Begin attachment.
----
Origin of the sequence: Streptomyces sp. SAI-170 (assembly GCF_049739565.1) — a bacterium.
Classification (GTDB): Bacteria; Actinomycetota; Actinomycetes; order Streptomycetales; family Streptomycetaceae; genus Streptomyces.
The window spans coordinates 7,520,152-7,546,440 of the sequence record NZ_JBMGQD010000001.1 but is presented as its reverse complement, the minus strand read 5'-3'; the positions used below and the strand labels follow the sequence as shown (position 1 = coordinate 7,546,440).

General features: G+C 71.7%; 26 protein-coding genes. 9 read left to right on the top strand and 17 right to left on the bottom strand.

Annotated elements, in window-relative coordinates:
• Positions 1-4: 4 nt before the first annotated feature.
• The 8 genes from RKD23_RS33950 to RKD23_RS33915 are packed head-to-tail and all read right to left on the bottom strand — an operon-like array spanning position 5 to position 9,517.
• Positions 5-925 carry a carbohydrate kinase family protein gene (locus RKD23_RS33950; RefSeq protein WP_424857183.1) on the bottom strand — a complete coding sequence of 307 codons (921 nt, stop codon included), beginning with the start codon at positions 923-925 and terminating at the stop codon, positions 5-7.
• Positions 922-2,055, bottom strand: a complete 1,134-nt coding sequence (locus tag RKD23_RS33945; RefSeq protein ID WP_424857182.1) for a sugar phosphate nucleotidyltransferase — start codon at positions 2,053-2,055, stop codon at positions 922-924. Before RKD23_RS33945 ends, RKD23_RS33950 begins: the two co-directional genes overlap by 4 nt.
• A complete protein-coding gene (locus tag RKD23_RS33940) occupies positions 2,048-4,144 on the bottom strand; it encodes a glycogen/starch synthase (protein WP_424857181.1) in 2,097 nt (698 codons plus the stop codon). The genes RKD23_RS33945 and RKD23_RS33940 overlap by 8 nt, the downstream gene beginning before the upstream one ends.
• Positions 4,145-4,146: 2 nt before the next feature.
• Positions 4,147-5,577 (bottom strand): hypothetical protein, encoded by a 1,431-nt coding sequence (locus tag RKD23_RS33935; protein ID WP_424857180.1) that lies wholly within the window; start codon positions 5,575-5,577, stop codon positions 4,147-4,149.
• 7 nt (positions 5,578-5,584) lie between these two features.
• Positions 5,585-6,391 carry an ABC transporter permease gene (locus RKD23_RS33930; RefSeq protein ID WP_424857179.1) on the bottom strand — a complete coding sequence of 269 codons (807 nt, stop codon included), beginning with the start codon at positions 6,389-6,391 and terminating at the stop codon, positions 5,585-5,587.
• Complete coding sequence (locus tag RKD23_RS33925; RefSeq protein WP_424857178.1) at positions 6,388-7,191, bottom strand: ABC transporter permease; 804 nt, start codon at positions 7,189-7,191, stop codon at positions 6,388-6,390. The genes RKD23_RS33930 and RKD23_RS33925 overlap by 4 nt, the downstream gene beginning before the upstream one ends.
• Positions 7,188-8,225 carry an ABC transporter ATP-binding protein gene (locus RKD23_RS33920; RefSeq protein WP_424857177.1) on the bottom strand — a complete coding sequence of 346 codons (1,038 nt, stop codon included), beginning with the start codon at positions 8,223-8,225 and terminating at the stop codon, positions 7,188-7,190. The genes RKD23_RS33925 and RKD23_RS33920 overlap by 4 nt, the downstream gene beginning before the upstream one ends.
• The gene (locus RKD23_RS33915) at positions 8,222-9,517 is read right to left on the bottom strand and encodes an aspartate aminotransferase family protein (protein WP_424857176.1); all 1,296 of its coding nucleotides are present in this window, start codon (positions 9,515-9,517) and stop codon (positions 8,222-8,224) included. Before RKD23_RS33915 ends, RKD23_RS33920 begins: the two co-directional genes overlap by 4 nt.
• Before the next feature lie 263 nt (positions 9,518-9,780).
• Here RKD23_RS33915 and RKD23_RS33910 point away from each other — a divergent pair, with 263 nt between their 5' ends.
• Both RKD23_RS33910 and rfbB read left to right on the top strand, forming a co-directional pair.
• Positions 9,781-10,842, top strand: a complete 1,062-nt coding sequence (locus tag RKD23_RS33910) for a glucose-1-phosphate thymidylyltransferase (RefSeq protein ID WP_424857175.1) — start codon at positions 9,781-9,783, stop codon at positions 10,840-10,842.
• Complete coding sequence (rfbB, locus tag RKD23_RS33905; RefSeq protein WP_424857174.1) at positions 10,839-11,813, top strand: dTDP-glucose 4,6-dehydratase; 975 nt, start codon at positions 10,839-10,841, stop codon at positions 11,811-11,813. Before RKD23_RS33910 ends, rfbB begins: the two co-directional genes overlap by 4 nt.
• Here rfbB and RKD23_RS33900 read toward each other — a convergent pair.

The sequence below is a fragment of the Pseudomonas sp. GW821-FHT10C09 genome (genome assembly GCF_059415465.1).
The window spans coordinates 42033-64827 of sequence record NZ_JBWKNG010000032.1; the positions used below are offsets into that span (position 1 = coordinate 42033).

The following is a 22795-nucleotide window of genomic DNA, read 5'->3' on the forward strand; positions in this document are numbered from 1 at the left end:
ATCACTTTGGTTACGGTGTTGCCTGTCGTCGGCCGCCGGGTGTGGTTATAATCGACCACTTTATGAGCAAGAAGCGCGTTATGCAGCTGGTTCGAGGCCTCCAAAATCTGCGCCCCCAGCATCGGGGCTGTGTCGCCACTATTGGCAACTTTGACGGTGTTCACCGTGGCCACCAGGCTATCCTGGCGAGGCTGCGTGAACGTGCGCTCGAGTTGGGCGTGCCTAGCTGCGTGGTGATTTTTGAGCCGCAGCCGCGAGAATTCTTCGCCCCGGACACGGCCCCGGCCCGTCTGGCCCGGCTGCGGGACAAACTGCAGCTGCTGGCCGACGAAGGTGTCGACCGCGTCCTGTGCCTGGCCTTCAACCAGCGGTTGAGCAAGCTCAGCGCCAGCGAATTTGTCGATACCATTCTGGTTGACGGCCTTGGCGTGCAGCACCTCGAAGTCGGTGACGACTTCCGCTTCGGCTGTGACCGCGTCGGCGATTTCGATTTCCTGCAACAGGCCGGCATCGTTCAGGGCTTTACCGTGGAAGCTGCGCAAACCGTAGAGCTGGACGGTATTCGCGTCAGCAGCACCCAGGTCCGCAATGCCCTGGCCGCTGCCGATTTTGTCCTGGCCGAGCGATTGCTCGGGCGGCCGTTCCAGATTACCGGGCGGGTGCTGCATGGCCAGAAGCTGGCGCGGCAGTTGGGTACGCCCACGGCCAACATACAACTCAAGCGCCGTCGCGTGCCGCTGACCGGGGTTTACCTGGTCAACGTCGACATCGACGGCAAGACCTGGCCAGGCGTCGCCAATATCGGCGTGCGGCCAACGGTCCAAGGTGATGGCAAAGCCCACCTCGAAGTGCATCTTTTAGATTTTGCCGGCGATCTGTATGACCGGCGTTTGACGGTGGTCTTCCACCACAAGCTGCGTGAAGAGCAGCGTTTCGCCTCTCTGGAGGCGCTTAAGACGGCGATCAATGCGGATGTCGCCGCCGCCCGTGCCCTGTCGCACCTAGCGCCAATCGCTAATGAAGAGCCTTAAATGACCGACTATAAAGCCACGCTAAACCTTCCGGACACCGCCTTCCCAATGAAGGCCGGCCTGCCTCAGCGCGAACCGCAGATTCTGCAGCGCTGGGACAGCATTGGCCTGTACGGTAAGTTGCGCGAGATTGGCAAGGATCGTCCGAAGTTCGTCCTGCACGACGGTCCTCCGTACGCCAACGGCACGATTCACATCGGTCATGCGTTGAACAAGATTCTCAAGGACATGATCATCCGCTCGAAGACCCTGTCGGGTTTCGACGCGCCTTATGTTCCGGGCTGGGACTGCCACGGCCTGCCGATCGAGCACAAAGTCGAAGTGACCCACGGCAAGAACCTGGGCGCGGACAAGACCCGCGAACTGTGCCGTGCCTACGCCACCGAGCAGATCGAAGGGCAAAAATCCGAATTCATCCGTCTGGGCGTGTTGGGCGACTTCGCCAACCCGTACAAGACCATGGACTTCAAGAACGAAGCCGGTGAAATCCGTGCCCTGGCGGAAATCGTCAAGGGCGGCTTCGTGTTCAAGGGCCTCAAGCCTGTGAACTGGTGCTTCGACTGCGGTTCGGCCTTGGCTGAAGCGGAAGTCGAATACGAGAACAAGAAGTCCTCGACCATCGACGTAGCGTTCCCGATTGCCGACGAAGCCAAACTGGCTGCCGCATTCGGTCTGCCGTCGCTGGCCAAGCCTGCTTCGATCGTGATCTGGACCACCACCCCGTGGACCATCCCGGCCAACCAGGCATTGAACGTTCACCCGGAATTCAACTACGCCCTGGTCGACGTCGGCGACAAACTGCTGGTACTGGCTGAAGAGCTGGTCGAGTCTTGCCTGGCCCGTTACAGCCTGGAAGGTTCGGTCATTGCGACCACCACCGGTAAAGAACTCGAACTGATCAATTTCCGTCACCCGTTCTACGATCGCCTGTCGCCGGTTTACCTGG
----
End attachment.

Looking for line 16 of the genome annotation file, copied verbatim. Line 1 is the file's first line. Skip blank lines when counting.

• Positions 7,188-8,225 carry an ABC transporter ATP-binding protein gene (locus RKD23_RS33920; RefSeq protein WP_424857177.1) on the bottom strand — a complete coding sequence of 346 codons (1,038 nt, stop codon included), beginning with the start codon at positions 8,223-8,225 and terminating at the stop codon, positions 7,188-7,190. The genes RKD23_RS33925 and RKD23_RS33920 overlap by 4 nt, the downstream gene beginning before the upstream one ends.